The U.S. Senate Majority Leader Harry Reid announced that the Employment Non-Discrimination Act, known as ENDA, will be voted on before Thanksgiving. ENDA is intended to ban workplace discrimination based on sexual orientation or gender identity in Missouri and nationally. This bill has been introduced in almost every Congress since 1994, and it missed passing by one vote in 1996. The House did pass a version of the bill in 2007, but it languished in the Senate and faced a certain veto from then President George W. Bush.

The proposed law exempts the U.S. military and religious organizations. It is also important to note that federal law already bans employers from discriminating based on color, race, sex, age, nationality or disability. Critical Republican support was built with provisions that protect employers that are religious-based. At least 55 senators have endorsed the bill, and many feel that there is enough support to pass the 60 vote mark and avoid a filibuster.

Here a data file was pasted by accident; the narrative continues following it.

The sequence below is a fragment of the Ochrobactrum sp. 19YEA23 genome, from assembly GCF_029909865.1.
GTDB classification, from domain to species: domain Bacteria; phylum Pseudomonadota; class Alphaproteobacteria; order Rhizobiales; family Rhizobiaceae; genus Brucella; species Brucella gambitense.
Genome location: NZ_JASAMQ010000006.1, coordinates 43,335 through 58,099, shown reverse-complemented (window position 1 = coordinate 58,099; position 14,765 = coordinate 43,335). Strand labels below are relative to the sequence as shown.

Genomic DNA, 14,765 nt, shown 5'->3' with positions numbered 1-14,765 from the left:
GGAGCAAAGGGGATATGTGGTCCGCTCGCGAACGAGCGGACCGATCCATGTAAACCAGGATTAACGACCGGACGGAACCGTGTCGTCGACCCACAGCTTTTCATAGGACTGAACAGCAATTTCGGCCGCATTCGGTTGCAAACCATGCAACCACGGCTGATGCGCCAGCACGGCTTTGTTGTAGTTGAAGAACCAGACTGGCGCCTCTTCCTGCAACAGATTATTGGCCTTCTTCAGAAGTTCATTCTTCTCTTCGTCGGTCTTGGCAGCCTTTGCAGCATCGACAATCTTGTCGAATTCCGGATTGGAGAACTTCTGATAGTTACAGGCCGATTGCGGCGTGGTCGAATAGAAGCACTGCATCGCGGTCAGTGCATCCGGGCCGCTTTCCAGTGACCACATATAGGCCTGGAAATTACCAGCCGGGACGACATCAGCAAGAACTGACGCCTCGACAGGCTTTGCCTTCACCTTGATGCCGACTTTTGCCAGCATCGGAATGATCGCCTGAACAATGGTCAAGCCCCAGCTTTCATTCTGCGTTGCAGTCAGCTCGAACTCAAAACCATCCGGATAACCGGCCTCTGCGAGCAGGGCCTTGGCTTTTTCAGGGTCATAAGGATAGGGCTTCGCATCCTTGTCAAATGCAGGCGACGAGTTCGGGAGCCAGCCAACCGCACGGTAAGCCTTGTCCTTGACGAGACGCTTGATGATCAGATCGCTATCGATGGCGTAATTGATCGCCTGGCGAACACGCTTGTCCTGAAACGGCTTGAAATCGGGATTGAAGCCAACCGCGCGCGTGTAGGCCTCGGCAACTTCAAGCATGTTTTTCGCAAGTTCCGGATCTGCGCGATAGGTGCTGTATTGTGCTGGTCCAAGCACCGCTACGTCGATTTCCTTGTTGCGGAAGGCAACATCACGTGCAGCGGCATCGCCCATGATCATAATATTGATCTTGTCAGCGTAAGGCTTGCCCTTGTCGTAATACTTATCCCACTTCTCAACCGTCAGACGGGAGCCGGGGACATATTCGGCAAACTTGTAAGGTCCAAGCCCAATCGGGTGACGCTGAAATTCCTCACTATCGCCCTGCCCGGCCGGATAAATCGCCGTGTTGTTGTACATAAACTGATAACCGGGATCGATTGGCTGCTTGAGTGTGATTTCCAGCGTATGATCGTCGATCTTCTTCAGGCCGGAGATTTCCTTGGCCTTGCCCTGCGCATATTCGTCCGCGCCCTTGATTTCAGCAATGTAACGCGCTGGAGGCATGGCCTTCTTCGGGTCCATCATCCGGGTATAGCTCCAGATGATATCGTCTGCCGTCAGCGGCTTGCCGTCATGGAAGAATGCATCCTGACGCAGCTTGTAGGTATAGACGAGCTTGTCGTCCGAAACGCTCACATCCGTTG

ENDA’s future in the House of Representatives is less certain. There are 186 co-sponsers and it does have the support of many moderate Republicans. Most supporters believe that if it does make to the House floor, there are enough votes to pass it.

There is some reason to believe that conservatives in the House might support ENDA, and President Obama has stated that he would sign the bill if it makes it to his desk. If ENDA becomes law, it would close a hole that has existed in federal law for many years. Employers would be required to treat all groups equally when they make hiring and firing decisions. As things stand without the law, those who are discriminated against due to gender identity or sexual orientation may have to look into legal pathways for equality.

Source: USA Today, “Senate to vote on gay rights bill by Thanksgiving“, Susan Davis, October 28, 2013